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Presentation made at the Savanna Fire ­ Ecology, Culture, Economy Forum May 7th 2008

DEPARTMENT OF NATURAL RESOURCES, ENVIRONMENT AND THE ARTS

Biodiversity and fire ­ western Arnhem Land

John Woinarski

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The story outline ..

· · · · The biodiversity values of western Arnhem Land Condition and trends of those values; Responses of biodiversity to fire; Management implications

DEPARTMENT OF NATURAL RESOURCES, ENVIRONMENT AND THE ARTS

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Western Arnhem Land

Plateau area 34,000 km2

Kakadu National Park

[15% in Kakadu]

Nitmiluk National Park DEPARTMENT OF NATURAL RESOURCES, ENVIRONMENT AND THE ARTS

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Endemic species

numbers of co-occurring NT endemic species: plants (left); terrestrial vertebrates (right)

DEPARTMENT OF NATURAL RESOURCES, ENVIRONMENT AND THE ARTS

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Relictual species

· The WAL plateau has had an unbroken presence in the landscape for >100 million years, while the surrounding lowlands have been intermittently inundated. · Many evolutionary oddities, clinging to survival from an earlier age

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Boronia viridiflora [Photo Dave Liddle]

DEPARTMENT OF NATURAL RESOURCES, ENVIRONMENT AND THE ARTS

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DEPARTMENT OF NATURAL RESOURCES, ENVIRONMENT AND THE ARTS

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Significant conservation values

· pivotal environments - rainforests

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Significant conservation values

· pivotal environments ­ sandstone heathlands

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Significant conservation values

· co-occurrences of threatened species

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Condition & trends ­

trends in status of threatened species

decreasing stable plants

(n=11 spp.)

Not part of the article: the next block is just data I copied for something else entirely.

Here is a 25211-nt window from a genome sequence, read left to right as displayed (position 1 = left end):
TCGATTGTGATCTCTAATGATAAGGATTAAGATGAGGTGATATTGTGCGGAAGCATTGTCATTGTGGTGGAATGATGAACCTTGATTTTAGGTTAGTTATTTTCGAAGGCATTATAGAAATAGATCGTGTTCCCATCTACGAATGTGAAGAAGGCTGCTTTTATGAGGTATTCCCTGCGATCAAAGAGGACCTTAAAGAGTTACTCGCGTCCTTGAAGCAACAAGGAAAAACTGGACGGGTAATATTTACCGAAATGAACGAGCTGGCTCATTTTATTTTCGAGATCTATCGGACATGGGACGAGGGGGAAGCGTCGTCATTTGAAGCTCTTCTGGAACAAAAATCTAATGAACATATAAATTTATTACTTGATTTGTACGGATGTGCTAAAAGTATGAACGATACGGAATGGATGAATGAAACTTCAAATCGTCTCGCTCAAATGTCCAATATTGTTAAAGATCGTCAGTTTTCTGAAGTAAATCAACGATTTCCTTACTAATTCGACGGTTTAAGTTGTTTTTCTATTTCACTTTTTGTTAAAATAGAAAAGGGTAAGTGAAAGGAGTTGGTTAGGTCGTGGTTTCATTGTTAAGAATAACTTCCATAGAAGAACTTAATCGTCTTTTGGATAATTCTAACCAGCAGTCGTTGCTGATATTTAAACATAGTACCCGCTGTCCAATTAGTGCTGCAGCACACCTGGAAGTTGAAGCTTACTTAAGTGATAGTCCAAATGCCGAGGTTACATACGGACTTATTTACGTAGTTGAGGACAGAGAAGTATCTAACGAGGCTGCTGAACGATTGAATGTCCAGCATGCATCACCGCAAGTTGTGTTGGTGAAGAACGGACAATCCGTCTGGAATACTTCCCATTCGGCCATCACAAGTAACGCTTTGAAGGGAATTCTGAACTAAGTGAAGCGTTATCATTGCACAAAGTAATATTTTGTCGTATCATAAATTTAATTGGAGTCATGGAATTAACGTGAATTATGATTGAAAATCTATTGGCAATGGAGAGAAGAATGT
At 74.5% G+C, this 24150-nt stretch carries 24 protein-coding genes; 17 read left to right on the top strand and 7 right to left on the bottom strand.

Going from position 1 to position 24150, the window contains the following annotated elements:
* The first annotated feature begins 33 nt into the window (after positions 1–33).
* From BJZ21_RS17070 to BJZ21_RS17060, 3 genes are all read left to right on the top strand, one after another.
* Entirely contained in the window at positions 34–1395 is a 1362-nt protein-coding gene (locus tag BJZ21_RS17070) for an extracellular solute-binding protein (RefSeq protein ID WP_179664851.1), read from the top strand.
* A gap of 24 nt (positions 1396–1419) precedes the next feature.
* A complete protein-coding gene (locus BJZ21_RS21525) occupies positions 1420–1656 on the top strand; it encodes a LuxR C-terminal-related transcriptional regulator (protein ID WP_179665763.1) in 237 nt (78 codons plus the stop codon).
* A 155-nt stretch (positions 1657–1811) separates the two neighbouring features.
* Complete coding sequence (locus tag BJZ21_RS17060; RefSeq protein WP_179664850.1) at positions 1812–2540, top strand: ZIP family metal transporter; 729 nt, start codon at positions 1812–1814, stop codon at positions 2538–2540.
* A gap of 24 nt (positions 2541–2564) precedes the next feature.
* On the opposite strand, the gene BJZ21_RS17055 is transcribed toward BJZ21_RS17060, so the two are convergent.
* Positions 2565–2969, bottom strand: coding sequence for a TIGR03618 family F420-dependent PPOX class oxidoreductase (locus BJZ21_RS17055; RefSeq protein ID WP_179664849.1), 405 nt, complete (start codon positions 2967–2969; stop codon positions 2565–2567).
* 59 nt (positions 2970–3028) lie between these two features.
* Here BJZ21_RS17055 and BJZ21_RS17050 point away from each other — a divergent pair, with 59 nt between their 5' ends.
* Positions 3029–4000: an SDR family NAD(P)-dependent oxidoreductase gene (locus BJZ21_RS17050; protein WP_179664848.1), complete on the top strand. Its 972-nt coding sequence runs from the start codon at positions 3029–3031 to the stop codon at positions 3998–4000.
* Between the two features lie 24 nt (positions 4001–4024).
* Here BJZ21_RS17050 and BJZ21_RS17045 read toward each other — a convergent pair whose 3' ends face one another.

increasing 0 0

unknown 9 6

0 12

2 2

animals

(n=20 spp.)

DEPARTMENT OF NATURAL RESOURCES, ENVIRONMENT AND THE ARTS

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Condition & trends ­

trends in native mammal fauna

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Photo: Peter Cooke

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Condition & trends ­

trends in native mammal fauna (fireplot monitoring data)

DEPARTMENT OF NATURAL RESOURCES, ENVIRONMENT AND THE ARTS

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Condition and trends:

relictual species

· many have ebbed and flowed across the landscape over millions of years; · many are now at as low an ebb as you can get; · but the pressures are persisting; ebb any more and they twinkle out. · what was once was the inviolable stronghold may no longer be so

DEPARTMENT OF NATURAL RESOURCES, ENVIRONMENT AND THE ARTS

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Condition & trends ­

condition of sandstone rainforest patches

[% "severely disturbed" (Russell-Smith and Bowman 1992)]

fire

buffalo

feral pigs

67%

47%

27%

DEPARTMENT OF NATURAL RESOURCES, ENVIRONMENT AND THE ARTS

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Condition & trends ­

sandstone heathlands nominated as threatened ecological community under EPBC Act.

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Condition & trends ­

sandstone heathlands

would be the first listed threatened community in the NT; of the other 38 listed communities in Australia, almost all are due to intensification of land use.

DEPARTMENT OF NATURAL RESOURCES, ENVIRONMENT AND THE ARTS

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Condition & trends ­

Callitris (fire-sensitive species; obligate re-seeders)